‘I went to Wetherspoons for England’s 1pm World Cup opener and it was bleak’

In a national first, Wetherspoons has announced that the majority of its pubs will be showing the Qatar World Cup, so The Daily Star sent a reporter down to check out the atmosphere of England’s 1pm opener against Iran.

The Three Lions kicked off their campaign in thrilling style, netting six times – but in The Beehive in Brixton the mood was anything but jubilant.

Rain was pouring down on the walk to the boozer and the streets felt eerie, the usual hoards of England shirts and shouts of "It’s Coming Home" nowhere to be found.

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Inside the Beehive punters sat spread out, two small non-HD TV’s usually reserved for rolling news waited nervously on the walls fearful of the hopeful eyes about to beam into them.

Taking a seat I was met by a bloke with a carrier bag full of bacon.

“£50 worth of premium bacon for a tenner?” he asked.

The top of the screen was cut off by a low-hanging beam high above exposed bum cracks and fallen over menus.

My Shipyard was, however, £2.59.

“What do you reckon the score will be?” I asked the bloke next to me.

“No idea, I’ve got zero interest in football mate,” he said.

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Despite being the only person in an England shirt, hushed conversation confirmed that at least some people in there were paying attention.

“Saka, good player, decent player,” one of the old boys holding down the table in front said.

The picture was blurry, punctuated with static flashes but that didn't matter, this was England! In the World Cup!

I was buzzing, the moment we dream of that’s so tantalisingly rare – the first whistle and the prospect of an epic journey for Gareth’s boys.

Three heavy-set builders piled into the seats in front, nipping off for an extended lunch break from their site around the corner.

“Score prediction mate?”

“4-0,” the gaffer said through a hacking cough.

“Three or four for me, should be,” said his number two.

The mood was subdued as the game got underway, no shouts could be heard. At the bar, a glass shattered on the floor.

From behind, a voice asked: “Want to buy these premium steaks?” Absolute bargain.”

When Iran’s keeper went down in a nasty-looking collision with his own defender the room stirred.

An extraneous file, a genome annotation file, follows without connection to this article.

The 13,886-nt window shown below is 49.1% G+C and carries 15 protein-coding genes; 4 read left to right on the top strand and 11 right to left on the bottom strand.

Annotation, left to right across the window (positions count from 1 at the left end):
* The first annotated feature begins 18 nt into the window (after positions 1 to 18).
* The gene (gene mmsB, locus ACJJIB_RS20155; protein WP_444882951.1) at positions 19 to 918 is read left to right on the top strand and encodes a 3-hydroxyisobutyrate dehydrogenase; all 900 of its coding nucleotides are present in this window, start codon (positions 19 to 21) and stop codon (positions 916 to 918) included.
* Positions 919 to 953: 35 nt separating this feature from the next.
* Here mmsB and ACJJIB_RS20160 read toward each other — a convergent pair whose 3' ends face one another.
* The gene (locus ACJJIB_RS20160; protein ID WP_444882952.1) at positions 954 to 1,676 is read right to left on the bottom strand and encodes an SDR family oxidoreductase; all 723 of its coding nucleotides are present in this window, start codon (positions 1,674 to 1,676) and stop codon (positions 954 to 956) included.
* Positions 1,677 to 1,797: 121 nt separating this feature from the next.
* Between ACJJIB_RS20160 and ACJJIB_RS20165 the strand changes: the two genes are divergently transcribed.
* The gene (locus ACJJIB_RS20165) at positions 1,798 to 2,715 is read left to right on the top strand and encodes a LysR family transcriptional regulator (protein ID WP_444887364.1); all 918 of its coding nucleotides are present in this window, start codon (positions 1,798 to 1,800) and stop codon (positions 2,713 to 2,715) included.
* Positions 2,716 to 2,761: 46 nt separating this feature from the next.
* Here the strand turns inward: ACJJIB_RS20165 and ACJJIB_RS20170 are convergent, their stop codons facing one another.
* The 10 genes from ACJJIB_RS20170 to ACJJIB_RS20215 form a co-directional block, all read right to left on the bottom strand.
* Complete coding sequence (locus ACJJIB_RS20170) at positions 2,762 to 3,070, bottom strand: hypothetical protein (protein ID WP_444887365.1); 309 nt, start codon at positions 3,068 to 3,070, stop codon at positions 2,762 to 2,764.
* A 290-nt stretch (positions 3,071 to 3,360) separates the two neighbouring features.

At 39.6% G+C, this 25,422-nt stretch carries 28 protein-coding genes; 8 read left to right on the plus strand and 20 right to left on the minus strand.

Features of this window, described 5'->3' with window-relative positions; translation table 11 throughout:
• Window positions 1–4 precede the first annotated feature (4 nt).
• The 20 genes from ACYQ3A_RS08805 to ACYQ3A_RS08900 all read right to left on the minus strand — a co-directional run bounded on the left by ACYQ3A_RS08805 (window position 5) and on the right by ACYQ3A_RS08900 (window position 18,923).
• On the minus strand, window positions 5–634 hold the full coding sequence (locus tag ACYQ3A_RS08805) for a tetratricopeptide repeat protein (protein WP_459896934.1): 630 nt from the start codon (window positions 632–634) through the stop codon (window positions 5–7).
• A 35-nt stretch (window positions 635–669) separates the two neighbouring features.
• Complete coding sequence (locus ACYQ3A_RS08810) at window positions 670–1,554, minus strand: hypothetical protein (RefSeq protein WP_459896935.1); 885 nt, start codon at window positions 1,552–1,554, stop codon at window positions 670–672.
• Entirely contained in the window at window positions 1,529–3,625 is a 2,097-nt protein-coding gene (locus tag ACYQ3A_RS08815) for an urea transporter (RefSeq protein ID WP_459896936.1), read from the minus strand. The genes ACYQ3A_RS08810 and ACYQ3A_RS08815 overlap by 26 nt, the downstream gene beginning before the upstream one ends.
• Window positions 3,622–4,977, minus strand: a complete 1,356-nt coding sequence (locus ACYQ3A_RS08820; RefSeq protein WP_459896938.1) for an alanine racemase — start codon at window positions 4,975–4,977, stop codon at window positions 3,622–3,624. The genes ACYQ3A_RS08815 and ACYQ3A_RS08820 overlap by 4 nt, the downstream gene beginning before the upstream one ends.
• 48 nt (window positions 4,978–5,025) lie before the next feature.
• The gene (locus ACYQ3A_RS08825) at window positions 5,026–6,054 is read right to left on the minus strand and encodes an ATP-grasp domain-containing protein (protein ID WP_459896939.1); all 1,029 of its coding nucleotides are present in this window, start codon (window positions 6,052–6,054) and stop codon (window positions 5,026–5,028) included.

“Lazy b******” one of the builders muttered, as a swarm of more than 20 school kids piled into the back during their lunch break.

When Jude Bellingham found the net with a sumptuous header, the crowd stared in disbelief before a chorus of isolated “c’mons” echoed around the room.

When local-ish lad Bukayo Saka netted the second with a thumping effort from just inside the box, the school kids went wild.

Vapes were pulled out, chairs were rocked, the back of the room making up for its quieter neighbours closer to the screen.

Saka made it three before the end of the first half setting the kids at the back into full flow, their energy picking up the rest of the lunchtime crowd – for a moment, this actually felt like the World Cup.

But at half time all promise faded.

The builders, their lunch break stretched as much as they could get away with, trudged out and shortly after the school kids left en-masse. It's unclear whether they’d been given the boot or if double maths was about to start.

The second half was a more dreary affair, the game won, England’s domination was punctuated with moments of Iranian defiance, including a glorious strike from Mehdi Taremi in the 65th minute.

The room reflected it, and despite a general murmur, it was clear most people were paying a lot more attention to their Carlings than they were to the goal-fest playing out on the screens above them.

But England were still winning, and despite all the horrors and global concerns surrounding the tournament, Gareth’s men had shown a genuinely ruthless streak.

Feeling buoyed by this, twice I tried to get a Beehive-wide rendition of It’s Coming Home going.

Twice I failed.

By the 80th minute, and with England 5-1 up, I was desperate to leave – the grey drizzle outside now a more appealing environment and when the final whistle went, I scurried out.

Stepping out into the rain I felt a bit glum. Turns out not even England bagging six in the opener of the greatest show on Earth can overcome a Spoons at 1pm on a Monday.

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